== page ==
Complete 3-Day Itinerary for Istanbul
Arts & Culture
Food & Wine
Istanbul remains the dynamic crossroads of the world after thousands of years, bringing together different cultures and their food, language, religion and architecture on both sides of the Bosphorus. This rapidly-growing city holds the title of the most populous in Europe and has something for everyone, from historical architecture to unique shopping to bumping nightlife. While Istanbul can be a bit overwhelming at first, but once you settle into the city and embrace the warm Turkish hospitality, it will be hard to leave.
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Where to stay
Grand Hyatt Istanbul
Sprawling, luxury hotel with elegantly designed rooms, pools, a spa and an unmatched location in the heart of Istanbul.
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Sumptuous urban resort on the banks of the Bosphorus, with a must-visit spa and terrace restaurant.
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Daily full breakfast for two guests per bedroom
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The Peninsula Istanbul
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Day 1: Arrive in Istanbul
Get a Pide
If you are arriving from the airport, take a taxi or the Havabus to the city center; cruise ships dock in the glamorous Galataport between Taksim and Sultanahmet. I highly recommend staying at the Grand Hyatt in Taksim, the Shangri-La in Beşiktaş or for a big splurge, the Peninsula in Karaköy near Galataport. Check into your hotel and, depending on the time of day, stop by one of the many restaurants serving Pide, which is essentially an oval-shaped Turkish pizza. You won't have any problem finding Pide, but I recommend checking out Nizam Pide near Taksim. If you like your Pide with spicy sausage, make sure to wash it down with some classic Ayran, a traditional Turkish yogurt-based drink.
Try Turkish Coffee or Tea
While you're in the Taksim area, check out Espressolab if you haven't already had your shot of caffeine for the day. This trendy cafe offers delicious pastries along with traditional Turkish coffee, tea and all sorts of other drinks. Don't miss the lush back patio oasis where you can sit and enjoy your drink in peace.
Visit Galataport and Galata Tower
Next, stroll (or take the tram, depending on where you're staying) along the new Galataport district where you can find high end global brands and local trendy shops. While you're here, check out some of the beautiful art pieces at Harem Çini. Once you're ready, lace up your shoes and make your way up the hill towards Galata Tower. This stately tower has been built, destroyed and rebuilt numerous times since the 500s, and today provides a beautiful panoramic view out over the Bosphorus and city center.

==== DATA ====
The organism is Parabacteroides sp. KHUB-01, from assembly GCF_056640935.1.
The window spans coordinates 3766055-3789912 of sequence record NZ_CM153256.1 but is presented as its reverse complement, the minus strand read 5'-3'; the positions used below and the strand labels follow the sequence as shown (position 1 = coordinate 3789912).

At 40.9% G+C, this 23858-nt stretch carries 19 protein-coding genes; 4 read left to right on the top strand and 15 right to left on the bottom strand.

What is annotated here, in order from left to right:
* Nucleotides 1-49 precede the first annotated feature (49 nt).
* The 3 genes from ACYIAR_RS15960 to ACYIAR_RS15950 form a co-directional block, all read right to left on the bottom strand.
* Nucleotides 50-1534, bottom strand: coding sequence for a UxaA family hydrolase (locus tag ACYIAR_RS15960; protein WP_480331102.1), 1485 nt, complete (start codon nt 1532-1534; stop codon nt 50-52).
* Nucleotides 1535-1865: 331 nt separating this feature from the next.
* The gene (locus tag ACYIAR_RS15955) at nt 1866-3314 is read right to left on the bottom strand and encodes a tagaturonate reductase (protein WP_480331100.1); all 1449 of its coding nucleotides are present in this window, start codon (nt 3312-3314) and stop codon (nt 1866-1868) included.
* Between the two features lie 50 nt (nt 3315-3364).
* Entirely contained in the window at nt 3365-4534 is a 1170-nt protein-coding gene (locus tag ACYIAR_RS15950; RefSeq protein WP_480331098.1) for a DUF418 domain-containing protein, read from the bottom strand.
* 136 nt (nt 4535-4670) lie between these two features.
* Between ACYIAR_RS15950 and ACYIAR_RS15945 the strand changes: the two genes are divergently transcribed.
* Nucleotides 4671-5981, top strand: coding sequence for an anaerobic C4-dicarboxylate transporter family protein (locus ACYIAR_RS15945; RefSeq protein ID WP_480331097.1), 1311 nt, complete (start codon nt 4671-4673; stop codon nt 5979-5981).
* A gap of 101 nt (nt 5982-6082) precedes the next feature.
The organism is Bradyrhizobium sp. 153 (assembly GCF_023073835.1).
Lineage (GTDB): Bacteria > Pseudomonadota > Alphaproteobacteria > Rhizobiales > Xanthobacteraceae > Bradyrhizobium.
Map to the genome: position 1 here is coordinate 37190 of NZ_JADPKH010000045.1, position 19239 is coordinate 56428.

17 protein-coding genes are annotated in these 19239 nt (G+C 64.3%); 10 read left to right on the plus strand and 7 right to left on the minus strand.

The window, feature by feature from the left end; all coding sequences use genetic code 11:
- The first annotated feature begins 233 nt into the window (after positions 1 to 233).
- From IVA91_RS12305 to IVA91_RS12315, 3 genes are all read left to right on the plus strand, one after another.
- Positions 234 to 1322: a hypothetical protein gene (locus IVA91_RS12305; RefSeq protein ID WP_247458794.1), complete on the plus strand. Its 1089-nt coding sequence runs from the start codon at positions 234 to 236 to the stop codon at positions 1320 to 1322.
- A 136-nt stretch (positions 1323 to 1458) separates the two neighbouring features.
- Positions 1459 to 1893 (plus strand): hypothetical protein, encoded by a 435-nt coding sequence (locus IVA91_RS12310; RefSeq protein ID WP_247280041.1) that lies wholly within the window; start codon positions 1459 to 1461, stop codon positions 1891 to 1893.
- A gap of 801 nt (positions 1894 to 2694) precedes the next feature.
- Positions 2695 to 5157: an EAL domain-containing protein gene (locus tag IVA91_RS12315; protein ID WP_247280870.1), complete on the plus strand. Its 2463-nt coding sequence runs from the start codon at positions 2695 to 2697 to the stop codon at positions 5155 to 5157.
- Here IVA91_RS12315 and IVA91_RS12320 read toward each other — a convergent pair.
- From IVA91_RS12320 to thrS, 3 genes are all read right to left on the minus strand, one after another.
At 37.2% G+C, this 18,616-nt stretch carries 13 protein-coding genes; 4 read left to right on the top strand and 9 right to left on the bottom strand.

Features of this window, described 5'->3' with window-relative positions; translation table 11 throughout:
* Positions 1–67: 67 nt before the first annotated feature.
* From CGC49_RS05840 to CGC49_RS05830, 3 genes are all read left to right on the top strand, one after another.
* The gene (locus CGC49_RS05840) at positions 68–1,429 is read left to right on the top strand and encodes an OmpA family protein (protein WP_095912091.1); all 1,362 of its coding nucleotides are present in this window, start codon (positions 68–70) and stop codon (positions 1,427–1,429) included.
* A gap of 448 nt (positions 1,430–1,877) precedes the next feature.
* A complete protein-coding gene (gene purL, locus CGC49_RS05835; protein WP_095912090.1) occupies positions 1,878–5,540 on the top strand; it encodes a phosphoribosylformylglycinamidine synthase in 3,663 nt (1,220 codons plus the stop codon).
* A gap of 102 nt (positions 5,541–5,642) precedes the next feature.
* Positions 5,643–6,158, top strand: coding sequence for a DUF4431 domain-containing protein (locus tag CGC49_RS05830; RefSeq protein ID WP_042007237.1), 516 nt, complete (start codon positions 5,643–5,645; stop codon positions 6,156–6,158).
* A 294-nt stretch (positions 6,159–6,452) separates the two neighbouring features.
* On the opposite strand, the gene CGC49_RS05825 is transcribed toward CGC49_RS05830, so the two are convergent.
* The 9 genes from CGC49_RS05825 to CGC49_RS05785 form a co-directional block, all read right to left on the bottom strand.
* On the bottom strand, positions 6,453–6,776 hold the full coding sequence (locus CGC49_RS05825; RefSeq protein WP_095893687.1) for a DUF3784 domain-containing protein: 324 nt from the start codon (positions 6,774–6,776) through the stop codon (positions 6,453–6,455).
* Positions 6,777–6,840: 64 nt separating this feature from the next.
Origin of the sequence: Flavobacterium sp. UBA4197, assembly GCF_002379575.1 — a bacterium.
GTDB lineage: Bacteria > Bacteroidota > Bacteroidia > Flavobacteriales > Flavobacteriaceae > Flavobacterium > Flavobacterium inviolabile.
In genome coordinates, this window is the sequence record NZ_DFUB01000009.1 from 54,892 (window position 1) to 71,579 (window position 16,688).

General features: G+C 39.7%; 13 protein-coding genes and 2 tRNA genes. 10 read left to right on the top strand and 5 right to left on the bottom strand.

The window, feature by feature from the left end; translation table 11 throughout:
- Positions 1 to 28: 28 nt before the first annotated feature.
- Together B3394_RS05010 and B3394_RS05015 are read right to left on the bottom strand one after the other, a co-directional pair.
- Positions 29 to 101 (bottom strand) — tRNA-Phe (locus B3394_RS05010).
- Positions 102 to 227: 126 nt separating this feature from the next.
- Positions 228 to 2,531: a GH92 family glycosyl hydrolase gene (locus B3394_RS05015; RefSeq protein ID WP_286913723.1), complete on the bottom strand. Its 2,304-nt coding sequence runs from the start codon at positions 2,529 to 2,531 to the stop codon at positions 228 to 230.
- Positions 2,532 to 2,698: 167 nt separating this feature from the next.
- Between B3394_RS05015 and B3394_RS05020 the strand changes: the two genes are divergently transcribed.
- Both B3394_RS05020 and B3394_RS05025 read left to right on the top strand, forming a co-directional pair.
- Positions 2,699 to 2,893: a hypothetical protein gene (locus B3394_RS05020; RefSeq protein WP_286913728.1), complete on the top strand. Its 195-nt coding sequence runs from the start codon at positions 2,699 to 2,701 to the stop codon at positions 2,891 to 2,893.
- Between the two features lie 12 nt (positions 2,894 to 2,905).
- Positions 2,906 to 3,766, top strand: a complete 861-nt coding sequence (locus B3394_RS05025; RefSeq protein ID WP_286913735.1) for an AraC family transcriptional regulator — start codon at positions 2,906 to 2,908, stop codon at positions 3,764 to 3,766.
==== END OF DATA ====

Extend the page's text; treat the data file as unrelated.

Explore the Beşiktaş District
A short tram ride from the Galata Tower area will take you to the historic and cosmopolitan Beşiktaş area. Here you will find five-star hotels near beautiful traditional wooden houses packed along narrow streets. If the local soccer team is playing in the nearby stadium, you may want to avoid the crowds, but at any other time you can find plenty of amazing areas and delicious restaurants to explore. If nightlife is your scene, you will also have plenty of choices in Beşiktaş. Just don't stay up too late because you have a lot planned for tomorrow.
Day 2: Immerse yourself in history in Sultanahmet
Get a Guide
While solo exploring or following an itinerary in an audioguide or guide book is perfectly fine, you'll be able to make the most of your time in Istanbul (and particularly Sultanahmet) by booking a private or group tour. Not only do local guides speak the language, but they can answer your questions, show you secret shopping areas in the Grand Bazaar (it's a thing), and point out excellent spots for a bio break. While there are several stops on your itinerary today, they are all located within a relatively small area so you shouldn't get too exhausted.
The home of the Ottoman rulers is a sight to behold. You could easily spend a full day here, but plan on at least two hours to get a good sense of the area. Audioguides are available, so if you want to explore other lesser-known parts of Istanbul with your guide, this may be a good spot to come back to on your own.
This beautiful mosque is named after the blue tiles adorning portions of the interior. It's free to visit outside prayer times, just make sure you're dressed appropriately.
The ultimate destination for any history or architecture aficionado: first a church, then a mosque, next a museum, and ultimately a mosque again. Soak in the ambience of this 1,500-year-old space and don't miss the incredible mosaics.
These giant human-made cisterns held nearly 21 million gallons of water during its primary operating period. Today, there is much less water so you can explore the cavernous space and even listen to a concert if you catch it at the right time. See if you can spot the two Medusa head columns.